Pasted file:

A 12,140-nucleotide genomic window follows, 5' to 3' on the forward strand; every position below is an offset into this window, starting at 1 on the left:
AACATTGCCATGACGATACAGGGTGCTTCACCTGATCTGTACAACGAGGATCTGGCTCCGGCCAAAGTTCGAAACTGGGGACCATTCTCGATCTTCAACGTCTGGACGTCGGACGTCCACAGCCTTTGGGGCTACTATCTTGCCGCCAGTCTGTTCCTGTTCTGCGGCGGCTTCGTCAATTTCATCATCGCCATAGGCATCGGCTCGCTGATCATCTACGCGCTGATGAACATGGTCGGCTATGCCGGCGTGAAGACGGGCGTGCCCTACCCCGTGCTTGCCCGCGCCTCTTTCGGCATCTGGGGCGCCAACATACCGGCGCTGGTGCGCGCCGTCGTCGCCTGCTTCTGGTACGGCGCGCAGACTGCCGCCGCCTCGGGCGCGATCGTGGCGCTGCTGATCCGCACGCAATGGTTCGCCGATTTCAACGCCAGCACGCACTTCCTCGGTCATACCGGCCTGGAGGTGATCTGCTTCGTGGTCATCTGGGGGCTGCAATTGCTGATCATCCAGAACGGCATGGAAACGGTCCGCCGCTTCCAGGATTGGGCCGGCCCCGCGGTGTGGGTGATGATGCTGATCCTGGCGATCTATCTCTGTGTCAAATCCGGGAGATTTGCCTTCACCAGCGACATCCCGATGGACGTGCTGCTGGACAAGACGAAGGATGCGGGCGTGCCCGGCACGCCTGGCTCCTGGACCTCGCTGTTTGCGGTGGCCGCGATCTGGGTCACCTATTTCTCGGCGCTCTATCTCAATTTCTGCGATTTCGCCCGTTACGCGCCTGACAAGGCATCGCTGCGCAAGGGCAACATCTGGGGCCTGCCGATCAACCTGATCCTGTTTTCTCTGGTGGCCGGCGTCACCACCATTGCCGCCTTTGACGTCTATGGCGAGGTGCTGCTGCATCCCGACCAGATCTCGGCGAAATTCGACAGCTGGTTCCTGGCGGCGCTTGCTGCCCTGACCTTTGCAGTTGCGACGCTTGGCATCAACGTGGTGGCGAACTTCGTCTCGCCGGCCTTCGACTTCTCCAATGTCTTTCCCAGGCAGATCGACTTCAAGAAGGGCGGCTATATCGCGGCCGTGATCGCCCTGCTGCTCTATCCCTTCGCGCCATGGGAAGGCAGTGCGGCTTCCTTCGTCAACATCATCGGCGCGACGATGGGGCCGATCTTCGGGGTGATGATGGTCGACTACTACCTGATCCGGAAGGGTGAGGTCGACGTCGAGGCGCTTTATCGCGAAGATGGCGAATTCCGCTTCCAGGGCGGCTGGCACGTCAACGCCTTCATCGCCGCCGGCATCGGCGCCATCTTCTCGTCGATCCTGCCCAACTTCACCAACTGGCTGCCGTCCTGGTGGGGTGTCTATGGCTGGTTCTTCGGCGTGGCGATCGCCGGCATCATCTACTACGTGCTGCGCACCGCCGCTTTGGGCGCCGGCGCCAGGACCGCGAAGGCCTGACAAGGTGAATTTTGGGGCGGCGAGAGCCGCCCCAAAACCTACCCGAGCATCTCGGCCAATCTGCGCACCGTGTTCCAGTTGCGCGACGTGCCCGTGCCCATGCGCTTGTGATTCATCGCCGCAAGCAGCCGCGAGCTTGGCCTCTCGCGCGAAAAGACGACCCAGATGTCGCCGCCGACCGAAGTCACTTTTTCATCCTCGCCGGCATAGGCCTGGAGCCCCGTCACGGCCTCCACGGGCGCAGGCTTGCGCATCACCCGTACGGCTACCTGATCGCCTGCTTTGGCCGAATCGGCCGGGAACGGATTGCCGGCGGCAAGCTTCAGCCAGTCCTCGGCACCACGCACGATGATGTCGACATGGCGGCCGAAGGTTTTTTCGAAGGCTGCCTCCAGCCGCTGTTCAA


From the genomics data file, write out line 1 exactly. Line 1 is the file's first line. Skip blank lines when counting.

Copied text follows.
A 12,140-nucleotide genomic window follows, 5' to 3' on the forward strand; every position below is an offset into this window, starting at 1 on the left: